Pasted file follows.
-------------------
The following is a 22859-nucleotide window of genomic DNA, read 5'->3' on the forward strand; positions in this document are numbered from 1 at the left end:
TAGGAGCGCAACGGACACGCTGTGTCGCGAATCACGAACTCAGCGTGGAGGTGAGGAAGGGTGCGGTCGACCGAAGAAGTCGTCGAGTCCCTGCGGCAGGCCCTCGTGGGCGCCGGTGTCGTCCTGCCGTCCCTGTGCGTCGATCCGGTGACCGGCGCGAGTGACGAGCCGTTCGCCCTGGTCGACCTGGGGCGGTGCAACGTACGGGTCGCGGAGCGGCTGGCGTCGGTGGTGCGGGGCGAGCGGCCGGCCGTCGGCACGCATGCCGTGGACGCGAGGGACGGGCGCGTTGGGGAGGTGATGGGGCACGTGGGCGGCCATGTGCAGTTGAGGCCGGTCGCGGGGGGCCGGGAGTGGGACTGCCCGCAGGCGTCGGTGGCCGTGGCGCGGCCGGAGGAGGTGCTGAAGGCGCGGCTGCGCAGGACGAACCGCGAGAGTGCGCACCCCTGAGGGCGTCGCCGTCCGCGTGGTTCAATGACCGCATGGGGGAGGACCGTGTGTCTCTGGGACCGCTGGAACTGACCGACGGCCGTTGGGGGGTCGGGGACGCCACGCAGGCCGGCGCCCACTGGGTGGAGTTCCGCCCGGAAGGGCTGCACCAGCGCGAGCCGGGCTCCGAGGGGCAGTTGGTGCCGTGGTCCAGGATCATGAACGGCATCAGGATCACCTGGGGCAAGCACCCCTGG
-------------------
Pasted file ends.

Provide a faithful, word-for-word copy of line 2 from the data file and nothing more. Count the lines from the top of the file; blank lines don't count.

TAGGAGCGCAACGGACACGCTGTGTCGCGAATCACGAACTCAGCGTGGAGGTGAGGAAGGGTGCGGTCGACCGAAGAAGTCGTCGAGTCCCTGCGGCAGGCCCTCGTGGGCGCCGGTGTCGTCCTGCCGTCCCTGTGCGTCGATCCGGTGACCGGCGCGAGTGACGAGCCGTTCGCCCTGGTCGACCTGGGGCGGTGCAACGTACGGGTCGCGGAGCGGCTGGCGTCGGTGGTGCGGGGCGAGCGGCCGGCCGTCGGCACGCATGCCGTGGACGCGAGGGACGGGCGCGTTGGGGAGGTGATGGGGCACGTGGGCGGCCATGTGCAGTTGAGGCCGGTCGCGGGGGGCCGGGAGTGGGACTGCCCGCAGGCGTCGGTGGCCGTGGCGCGGCCGGAGGAGGTGCTGAAGGCGCGGCTGCGCAGGACGAACCGCGAGAGTGCGCACCCCTGAGGGCGTCGCCGTCCGCGTGGTTCAATGACCGCATGGGGGAGGACCGTGTGTCTCTGGGACCGCTGGAACTGACCGACGGCCGTTGGGGGGTCGGGGACGCCACGCAGGCCGGCGCCCACTGGGTGGAGTTCCGCCCGGAAGGGCTGCACCAGCGCGAGCCGGGCTCCGAGGGGCAGTTGGTGCCGTGGTCCAGGATCATGAACGGCATCAGGATCACCTGGGGCAAGCACCCCTGG